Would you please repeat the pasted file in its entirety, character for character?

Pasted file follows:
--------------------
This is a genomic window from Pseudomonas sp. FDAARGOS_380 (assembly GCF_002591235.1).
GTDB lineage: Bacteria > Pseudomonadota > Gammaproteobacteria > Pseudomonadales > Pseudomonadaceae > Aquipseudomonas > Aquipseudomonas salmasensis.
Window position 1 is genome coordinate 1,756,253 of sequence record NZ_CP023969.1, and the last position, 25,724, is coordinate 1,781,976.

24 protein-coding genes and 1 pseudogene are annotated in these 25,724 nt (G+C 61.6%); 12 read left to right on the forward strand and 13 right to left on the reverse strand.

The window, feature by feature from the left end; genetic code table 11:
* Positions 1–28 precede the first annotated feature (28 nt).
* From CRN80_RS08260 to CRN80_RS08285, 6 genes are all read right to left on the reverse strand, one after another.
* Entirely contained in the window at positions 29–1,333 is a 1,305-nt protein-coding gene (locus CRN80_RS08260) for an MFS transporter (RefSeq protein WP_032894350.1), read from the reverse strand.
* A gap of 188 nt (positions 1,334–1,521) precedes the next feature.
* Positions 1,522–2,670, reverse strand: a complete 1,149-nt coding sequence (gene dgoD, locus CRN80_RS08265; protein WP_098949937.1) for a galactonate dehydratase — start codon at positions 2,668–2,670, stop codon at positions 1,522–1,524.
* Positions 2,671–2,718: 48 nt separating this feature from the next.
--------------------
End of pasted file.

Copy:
This is a genomic window from Pseudomonas sp. FDAARGOS_380 (assembly GCF_002591235.1).
GTDB lineage: Bacteria > Pseudomonadota > Gammaproteobacteria > Pseudomonadales > Pseudomonadaceae > Aquipseudomonas > Aquipseudomonas salmasensis.
Window position 1 is genome coordinate 1,756,253 of sequence record NZ_CP023969.1, and the last position, 25,724, is coordinate 1,781,976.

24 protein-coding genes and 1 pseudogene are annotated in these 25,724 nt (G+C 61.6%); 12 read left to right on the forward strand and 13 right to left on the reverse strand.

The window, feature by feature from the left end; genetic code table 11:
* Positions 1–28 precede the first annotated feature (28 nt).
* From CRN80_RS08260 to CRN80_RS08285, 6 genes are all read right to left on the reverse strand, one after another.
* Entirely contained in the window at positions 29–1,333 is a 1,305-nt protein-coding gene (locus CRN80_RS08260) for an MFS transporter (RefSeq protein WP_032894350.1), read from the reverse strand.
* A gap of 188 nt (positions 1,334–1,521) precedes the next feature.
* Positions 1,522–2,670, reverse strand: a complete 1,149-nt coding sequence (gene dgoD, locus CRN80_RS08265; protein WP_098949937.1) for a galactonate dehydratase — start codon at positions 2,668–2,670, stop codon at positions 1,522–1,524.
* Positions 2,671–2,718: 48 nt separating this feature from the next.